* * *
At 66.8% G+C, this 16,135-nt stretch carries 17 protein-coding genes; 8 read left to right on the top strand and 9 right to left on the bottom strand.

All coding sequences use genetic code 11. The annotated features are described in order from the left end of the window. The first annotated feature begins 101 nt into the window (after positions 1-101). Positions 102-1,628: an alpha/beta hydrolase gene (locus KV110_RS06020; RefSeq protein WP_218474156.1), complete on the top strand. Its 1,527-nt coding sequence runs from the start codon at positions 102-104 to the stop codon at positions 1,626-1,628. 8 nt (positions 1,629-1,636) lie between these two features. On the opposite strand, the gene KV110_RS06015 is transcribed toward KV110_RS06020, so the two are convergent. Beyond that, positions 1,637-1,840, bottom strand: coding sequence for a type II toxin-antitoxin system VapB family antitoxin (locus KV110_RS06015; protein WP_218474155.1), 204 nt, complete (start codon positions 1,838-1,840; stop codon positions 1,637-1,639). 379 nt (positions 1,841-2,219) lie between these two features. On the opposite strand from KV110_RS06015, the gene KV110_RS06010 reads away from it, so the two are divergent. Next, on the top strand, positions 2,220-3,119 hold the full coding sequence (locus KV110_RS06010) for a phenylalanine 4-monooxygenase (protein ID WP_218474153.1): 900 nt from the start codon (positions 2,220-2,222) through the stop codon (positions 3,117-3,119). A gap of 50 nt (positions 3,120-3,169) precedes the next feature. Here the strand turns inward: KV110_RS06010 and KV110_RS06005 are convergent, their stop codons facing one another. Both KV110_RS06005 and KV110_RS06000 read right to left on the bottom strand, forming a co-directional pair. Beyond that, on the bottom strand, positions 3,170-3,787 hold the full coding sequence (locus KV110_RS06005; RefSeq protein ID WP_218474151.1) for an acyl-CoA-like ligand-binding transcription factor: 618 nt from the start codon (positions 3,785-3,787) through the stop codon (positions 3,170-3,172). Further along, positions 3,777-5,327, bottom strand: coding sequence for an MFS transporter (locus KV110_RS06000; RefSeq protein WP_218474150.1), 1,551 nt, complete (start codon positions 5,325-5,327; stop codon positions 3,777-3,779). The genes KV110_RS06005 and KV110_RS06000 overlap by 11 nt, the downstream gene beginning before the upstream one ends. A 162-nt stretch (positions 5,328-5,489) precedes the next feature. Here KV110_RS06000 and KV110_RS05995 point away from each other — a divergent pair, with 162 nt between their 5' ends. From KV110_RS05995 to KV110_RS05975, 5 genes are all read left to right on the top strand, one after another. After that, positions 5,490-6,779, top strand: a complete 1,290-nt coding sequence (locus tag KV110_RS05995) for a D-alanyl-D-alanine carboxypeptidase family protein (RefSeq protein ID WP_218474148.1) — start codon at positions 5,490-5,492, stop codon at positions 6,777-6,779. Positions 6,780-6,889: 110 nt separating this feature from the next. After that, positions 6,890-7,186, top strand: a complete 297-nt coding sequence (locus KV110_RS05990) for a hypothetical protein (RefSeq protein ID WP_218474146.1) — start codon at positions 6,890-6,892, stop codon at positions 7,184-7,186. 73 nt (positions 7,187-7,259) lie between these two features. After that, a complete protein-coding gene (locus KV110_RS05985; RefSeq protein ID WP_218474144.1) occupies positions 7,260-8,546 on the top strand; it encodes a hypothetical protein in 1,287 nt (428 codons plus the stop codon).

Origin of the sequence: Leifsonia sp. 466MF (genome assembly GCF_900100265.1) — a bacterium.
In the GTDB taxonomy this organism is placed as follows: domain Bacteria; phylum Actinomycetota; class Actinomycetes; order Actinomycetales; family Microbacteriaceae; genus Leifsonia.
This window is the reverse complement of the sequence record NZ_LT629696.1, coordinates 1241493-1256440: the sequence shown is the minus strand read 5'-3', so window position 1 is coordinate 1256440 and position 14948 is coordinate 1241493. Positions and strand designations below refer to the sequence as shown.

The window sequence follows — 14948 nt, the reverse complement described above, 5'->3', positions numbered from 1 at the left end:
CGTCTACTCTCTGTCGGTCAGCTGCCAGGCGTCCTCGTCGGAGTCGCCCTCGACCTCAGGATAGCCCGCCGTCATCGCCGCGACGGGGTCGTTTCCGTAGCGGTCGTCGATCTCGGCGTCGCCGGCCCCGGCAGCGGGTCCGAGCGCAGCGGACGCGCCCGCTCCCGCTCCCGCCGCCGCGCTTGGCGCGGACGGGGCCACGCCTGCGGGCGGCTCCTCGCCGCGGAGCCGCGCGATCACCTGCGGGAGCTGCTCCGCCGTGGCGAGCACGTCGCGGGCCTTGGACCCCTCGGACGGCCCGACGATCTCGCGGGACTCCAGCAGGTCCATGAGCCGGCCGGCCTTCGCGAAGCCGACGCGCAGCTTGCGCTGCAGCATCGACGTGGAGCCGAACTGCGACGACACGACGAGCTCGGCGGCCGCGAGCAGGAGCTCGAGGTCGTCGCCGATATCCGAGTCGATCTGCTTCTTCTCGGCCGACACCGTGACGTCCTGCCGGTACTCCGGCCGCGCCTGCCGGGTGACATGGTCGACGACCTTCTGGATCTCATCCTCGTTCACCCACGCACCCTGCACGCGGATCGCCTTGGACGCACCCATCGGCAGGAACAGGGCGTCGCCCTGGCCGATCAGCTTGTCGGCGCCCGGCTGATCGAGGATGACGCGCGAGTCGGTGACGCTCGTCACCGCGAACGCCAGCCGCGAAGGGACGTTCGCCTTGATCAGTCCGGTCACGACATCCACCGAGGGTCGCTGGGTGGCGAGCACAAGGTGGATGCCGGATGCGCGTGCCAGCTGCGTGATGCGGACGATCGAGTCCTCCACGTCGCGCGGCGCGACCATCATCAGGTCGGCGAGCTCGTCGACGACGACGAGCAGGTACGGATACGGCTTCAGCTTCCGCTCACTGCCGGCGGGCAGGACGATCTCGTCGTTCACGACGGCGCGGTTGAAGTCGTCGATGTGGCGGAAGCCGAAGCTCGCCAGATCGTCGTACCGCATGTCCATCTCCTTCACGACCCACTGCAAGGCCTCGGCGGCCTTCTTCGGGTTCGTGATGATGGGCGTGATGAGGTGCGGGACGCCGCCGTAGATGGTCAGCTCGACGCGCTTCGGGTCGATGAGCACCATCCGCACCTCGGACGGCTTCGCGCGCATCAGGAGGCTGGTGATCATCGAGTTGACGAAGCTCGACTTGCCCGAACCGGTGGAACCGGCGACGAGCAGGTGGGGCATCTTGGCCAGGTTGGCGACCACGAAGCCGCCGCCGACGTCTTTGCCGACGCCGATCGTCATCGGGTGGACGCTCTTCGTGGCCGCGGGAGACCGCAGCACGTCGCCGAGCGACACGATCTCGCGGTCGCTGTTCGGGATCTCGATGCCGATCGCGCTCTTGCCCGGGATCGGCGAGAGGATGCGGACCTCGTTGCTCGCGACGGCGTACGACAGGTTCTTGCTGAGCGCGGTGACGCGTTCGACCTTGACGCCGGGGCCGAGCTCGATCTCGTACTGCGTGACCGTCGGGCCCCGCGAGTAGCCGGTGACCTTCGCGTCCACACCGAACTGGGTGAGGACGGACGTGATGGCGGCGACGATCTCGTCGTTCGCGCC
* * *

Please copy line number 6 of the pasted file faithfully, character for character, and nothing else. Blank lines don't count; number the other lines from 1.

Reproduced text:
The window sequence follows — 14948 nt, the reverse complement described above, 5'->3', positions numbered from 1 at the left end: